The New Haven sharpie, a flat-bottomed sailing skiff, was originally developed for oyster fishing,
about the middle of the last [19th] century [[ca 1850]].
Very economical to build, easy to handle, maneuverable, fast and seaworthy, the type was soon adapted for fishing along the eastern and southeastern coasts of the United States and in other areas. Later, because of its speed, the sharpie became popular for racing and yachting.
This study of the sharpie type - its origin, development and spread - and the plans and descriptions of various regional types here presented, grew out of research to provide models for the hall of marine transportation in the Smithsonian's new Museum of History and Technology.
THE AUTHOR: Howard I. Chapelle is curator of transportation in the U. S. National Museum, Smithsonian Institution.
New Haven Sharpie
FOR A COMMERCIAL BOAT TO GAIN widespread popularity and use, it must be suited to a variety of weather and water conditions and must have some very marked economic advantages over any other boats that might be used in the same occupation. Although there were more than 200 distinct types of small sailing craft employed in North American fisheries and in along-shore occupations during the last 60 years of the 19th century, only rarely was one of these boat types found to be so well suited to a particular occupation that its use spread to areas at any great distance from the original locale.
Those craft that were "production-built," generally rowing boats, were sold along the coast or inland for a variety of uses, of course. The New England dory, the seine boat, the Connecticut drag boat, and the yawl were such production-built boats.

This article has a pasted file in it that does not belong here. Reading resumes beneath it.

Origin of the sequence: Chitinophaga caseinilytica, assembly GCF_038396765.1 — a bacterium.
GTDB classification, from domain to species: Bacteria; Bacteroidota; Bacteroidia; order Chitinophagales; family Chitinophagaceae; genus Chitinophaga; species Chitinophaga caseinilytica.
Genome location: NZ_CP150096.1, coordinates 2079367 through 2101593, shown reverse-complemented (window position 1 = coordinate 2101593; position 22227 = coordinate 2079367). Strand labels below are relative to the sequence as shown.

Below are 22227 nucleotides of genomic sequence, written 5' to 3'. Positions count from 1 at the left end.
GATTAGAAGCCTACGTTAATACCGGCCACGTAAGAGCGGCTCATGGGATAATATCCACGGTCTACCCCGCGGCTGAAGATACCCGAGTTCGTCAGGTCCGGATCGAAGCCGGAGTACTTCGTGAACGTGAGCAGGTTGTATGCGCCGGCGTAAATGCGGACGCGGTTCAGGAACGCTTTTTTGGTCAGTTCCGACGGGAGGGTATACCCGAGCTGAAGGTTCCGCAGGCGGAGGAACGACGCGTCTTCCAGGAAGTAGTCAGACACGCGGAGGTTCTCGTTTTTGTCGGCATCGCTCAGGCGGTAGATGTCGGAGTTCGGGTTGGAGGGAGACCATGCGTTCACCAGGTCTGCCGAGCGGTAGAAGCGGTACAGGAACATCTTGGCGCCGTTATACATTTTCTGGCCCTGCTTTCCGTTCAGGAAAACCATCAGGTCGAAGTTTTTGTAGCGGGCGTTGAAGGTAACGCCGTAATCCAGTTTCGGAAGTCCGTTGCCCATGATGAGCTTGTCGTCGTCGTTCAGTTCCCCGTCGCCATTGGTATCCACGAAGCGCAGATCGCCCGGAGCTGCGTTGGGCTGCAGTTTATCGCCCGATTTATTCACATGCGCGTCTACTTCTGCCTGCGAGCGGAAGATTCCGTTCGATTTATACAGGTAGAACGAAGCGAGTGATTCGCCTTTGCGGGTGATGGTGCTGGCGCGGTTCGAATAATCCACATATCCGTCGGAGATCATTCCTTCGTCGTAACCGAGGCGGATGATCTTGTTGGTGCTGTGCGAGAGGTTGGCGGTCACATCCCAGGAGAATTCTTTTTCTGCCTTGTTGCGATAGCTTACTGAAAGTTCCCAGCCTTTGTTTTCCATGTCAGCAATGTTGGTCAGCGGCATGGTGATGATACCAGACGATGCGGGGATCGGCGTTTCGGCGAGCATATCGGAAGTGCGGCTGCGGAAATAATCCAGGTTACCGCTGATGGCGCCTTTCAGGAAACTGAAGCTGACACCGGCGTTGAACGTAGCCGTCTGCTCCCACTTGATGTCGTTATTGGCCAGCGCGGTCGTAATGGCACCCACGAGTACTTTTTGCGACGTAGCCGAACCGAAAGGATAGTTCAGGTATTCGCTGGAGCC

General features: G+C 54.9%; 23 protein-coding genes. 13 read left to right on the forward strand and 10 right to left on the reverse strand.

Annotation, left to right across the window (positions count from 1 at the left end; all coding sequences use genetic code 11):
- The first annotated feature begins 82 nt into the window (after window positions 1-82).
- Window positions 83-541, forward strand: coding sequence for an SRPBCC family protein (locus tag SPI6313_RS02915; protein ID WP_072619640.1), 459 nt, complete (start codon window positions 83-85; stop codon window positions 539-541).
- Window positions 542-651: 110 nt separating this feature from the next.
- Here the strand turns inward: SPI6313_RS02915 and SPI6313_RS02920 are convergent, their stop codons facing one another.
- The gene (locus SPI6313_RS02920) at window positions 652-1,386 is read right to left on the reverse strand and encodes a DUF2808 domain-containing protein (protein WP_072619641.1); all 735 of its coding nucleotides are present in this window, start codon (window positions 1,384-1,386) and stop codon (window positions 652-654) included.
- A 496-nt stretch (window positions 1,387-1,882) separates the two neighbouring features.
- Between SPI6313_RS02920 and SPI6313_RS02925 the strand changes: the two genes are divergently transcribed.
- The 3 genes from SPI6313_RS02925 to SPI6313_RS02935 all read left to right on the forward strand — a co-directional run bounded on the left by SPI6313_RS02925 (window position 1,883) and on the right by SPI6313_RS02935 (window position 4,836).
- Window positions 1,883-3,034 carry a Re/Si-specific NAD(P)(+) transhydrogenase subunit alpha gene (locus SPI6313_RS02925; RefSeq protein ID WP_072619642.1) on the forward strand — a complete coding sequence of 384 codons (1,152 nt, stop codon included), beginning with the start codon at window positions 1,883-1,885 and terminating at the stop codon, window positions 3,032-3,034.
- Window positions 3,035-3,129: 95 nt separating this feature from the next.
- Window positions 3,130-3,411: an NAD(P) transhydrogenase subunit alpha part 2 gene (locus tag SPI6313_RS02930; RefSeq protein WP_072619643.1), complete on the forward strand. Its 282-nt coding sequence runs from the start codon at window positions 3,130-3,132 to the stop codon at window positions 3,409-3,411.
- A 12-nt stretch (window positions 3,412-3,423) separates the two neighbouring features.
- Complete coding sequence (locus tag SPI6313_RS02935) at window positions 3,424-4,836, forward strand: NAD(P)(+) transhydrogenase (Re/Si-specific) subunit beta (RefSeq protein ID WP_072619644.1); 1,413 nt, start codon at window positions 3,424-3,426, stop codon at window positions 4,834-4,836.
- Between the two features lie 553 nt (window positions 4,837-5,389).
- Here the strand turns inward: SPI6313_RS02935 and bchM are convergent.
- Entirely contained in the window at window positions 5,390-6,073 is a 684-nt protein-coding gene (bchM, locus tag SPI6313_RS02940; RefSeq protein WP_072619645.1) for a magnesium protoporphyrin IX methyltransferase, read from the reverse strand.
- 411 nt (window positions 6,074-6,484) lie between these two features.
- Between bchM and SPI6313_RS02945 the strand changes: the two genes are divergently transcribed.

In general, flat-bottomed rowing and sailing craft were the most widely used of the North American boat types. The flat-bottomed hull appeared in two basic forms: the scow, or punt, and the "flatiron," or sharp-bowed skiff. Most scows were box-shaped with raking or curved ends in profile; punts had their sides curved fore and aft in plan and usually had curved ends in profile. The rigs on scows varied with the size of the boat. A small scow might have a one-mast or two-mast spritsail rig, or might be gaff rigged; a large scow might be sloop rigged or schooner rigged. Flatiron skiffs were sharp-bowed, usually with square, raked transom stern, and their rigs varied according to their size and to suit the occupation in which they were employed. Many were sloop rigged with gaff mainsails; others were two-mast, two-sail boats, usually with leg-of-mutton. sails, although occasionally some other kind of sail was used. If a skiff had a two-mast rig, it was commonly called a "sharpie"; a sloop-rigged skiff often was known as a "flattie." Both scows and flat-bottomed skiffs existed in Colonial times, and both probably originated in Europe. Their simple design permitted construction with relatively little waste of materials and labor.
Owing to the extreme simplicity of the majority of scow types, it is usually impossible to determine whether scows used in different areas were directly related in design and construction. Occasionally, however, a definite relationship between scow types may be assumed because of certain marked similarities in fitting and construction details. The same occasion for doubt exists with regard to the relationships of sharp-bowed skiffs of different areas, with one exception-the large, flat-bottomed sailing skiff known as the "sharpie."
PAPER 25: THE MIGRATIONS OF AN AMERICAN BOAT TYPE - page 135